Showing posts with label Kurt Wallander. Show all posts
Showing posts with label Kurt Wallander. Show all posts

13 July 2015

Father Brown

by Janice Law

I realized lately that I am ready for a new man – at least in the realm of mystery fiction. Oh, there’s lots of good ones around, although I’ve never really forgiven Henning Mankel for saddling poor Kurt Wallander with Alzheimer’s. Some other good detectives have unfortunate habits, especially with regard to wives and girl friends. Aside from James Bond, it used to be safe for a woman to date a sleuth. No more; death or divorce are surely in her future.

 Consider the poor spouses of Inspector Lynley and George Gently, bumped off by villains. Shetland’s Jimmy Perez lost his wife to illness, Jackson Brody of Case Histories lost his to divorce, as did Wallander, while other significant others have faced assault, kidnapping, and worse. As for handsome Sidney Chambers of Grantchester, who carries a torch for his former girlfriend, he doesn’t recognize a promising woman when he finally meets one.

But there is a bright spot for me and, although my Calvinist ancestors will be stirring in their chilly Scots graves, it is Father Brown. Created before WWI by G.K. Chesterton, the pastor of St. Mary’s Catholic Church in the Cotswolds, started out as a hyper-observant, hyper-logical sleuth in the Sherlock Holmes mold – if one can imagine the aloof and acerbic Holmes as a small, innocuous looking Catholic priest.

The stories are short, puzzle pieces, very clever  but longer on ingenuity than on characterization or psychology. The good Father is basically an observer with not a lot of personality, odd, given that he was apparently based on a real priest, indeed, the one who converted Chesterton. The stories are old fashioned with a fair number based on interest in, and fears of, ideas and people from the rest of the Empire – shades of Wilkie Collins’ great The Moonstone. Published from before the war up through the 1920’s they are very much period pieces, mostly in a good way.

Television, which so often spoils good stories, has in this case made something quite attractive. Cognizant of our bloodthirsty tastes, Father Brown now investigates mostly murders in contrast to the robberies that seem to have been a staple of the originals. The series has been moved into the post WW2 era, provided Father Brown with a supporting cast, and, thanks to Mark Williams, made him a dynamic and sympathetic character.

There’s more than a touch of Friar Tuck in this iteration of the sleuthing cleric. Rotund but energetic, Williams’ Father Brown likes to eat and drink, despite the efforts of his parish secretary, Mrs. McCarthy, to watch his waistline. He likes any kind of merriment, he is an indefatigable cyclist, and he has friendships with a wide range of characters, respectable and not. Is he full of angst and doubt? No way. Is he tormented by what one must say is a rather too enthusiastic pursuit of crime? Not at all. Confident that he serves a higher power, Father Brown is free to indulge his curiosity and to enlist the rest of his little circle in the pursuit of justice.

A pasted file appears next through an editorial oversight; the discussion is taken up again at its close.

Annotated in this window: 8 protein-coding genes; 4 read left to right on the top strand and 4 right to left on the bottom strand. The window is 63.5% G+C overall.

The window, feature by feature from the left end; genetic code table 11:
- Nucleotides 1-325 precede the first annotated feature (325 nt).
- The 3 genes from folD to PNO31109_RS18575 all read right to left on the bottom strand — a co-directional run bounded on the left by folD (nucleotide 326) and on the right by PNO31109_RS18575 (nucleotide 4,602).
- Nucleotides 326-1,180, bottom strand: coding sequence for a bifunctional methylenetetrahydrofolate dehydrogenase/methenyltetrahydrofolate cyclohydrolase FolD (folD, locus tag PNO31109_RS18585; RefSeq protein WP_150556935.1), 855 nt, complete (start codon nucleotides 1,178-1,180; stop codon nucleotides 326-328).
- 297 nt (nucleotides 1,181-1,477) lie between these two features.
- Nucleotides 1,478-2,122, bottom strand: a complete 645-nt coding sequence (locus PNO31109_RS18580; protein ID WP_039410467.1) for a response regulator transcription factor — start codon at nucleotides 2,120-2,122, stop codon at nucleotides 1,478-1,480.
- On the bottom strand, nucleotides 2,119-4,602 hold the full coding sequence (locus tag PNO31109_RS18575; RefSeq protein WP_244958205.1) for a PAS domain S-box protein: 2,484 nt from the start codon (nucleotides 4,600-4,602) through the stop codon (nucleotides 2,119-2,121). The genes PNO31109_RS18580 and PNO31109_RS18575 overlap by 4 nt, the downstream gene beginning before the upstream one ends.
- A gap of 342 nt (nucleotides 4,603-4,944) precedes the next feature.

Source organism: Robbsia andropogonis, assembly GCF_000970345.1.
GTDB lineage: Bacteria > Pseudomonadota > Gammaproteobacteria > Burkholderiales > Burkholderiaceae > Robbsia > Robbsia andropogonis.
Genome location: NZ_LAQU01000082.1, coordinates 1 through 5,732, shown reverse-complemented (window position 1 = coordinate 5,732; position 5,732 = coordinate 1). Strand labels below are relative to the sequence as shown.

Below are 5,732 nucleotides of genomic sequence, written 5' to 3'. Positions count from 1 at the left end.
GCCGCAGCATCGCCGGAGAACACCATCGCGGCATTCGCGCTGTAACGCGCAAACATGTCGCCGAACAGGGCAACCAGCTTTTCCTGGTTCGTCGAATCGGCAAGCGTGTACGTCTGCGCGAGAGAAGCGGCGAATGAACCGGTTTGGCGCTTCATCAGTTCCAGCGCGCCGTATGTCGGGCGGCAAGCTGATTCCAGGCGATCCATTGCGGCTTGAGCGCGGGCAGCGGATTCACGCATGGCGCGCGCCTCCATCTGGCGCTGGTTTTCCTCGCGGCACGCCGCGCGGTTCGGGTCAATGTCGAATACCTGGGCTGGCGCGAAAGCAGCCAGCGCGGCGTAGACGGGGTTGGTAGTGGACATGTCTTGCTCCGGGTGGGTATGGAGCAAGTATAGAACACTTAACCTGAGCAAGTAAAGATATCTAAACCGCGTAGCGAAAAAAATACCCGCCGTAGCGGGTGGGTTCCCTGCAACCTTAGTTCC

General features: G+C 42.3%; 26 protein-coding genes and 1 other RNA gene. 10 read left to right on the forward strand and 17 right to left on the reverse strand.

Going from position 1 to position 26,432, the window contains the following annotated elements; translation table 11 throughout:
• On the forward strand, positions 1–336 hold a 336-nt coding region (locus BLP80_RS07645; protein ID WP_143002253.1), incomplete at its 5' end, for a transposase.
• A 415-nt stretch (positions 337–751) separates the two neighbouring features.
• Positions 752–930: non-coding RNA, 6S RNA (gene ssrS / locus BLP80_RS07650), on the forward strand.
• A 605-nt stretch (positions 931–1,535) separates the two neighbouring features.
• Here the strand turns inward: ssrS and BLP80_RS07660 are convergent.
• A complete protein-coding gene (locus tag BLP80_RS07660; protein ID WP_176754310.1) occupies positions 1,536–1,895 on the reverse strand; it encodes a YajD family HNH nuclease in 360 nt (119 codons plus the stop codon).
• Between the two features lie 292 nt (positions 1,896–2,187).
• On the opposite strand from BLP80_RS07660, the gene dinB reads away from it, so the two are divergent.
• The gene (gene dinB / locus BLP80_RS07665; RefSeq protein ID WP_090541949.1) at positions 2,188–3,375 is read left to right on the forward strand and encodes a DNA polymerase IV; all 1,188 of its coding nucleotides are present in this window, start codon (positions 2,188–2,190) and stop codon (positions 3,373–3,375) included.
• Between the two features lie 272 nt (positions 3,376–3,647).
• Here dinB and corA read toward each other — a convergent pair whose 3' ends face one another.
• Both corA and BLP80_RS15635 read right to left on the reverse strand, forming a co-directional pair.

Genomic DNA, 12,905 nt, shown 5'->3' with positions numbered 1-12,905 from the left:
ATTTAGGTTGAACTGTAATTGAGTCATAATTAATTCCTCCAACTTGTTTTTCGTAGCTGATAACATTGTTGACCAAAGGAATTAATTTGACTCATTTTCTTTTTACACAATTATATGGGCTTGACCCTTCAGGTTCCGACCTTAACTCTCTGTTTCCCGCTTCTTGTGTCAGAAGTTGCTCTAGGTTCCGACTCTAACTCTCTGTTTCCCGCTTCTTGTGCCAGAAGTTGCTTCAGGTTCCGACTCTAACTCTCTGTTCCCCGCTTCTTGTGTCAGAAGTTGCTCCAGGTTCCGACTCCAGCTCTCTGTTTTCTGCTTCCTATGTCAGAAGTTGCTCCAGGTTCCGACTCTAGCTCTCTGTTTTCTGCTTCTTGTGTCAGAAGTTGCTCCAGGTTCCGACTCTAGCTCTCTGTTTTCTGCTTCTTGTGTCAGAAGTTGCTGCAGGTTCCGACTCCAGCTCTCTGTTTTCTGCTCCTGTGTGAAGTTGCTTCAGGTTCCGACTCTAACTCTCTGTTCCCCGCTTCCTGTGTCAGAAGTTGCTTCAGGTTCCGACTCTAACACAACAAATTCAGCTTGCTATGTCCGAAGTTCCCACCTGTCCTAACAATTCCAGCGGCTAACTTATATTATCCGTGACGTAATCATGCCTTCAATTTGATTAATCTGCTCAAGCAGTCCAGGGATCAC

They are an odd bunch. Mrs. McCarthy is a self-important, narrow minded woman with a heart of gold, especially when pointed in the right direction by Father Brown. Lady Felicia, glamorous and intrepid with a wandering eye, manages to stay just on the right side of respectability. Sid, her chauffeur and a man who can turn his hand to everything from righting a motor to impersonating a seminarian, is an invaluable, if not always honest, assistant for Father Brown.
Add the usual bumbling officers – the ones in this series are addicted to the quick solution, a habit that opens the door wide for Father Brown’s interference – and you have a nice grade of cozy mystery.

What takes the best of the episodes out of the cute range, though, is something else, Father Brown’s optimism about people and about the ever present possibility for repentance and salvation. Not particularly orthodox and certainly not at all cowed by his ecclesiastical superiors, he nonetheless suggests that a deep and genuine faith is behind his joy in living and his patience with and pleasure in his neighbors. As such, the good father is a nice corrective to the doubt and depression that have become almost de rigueur for popular detectives.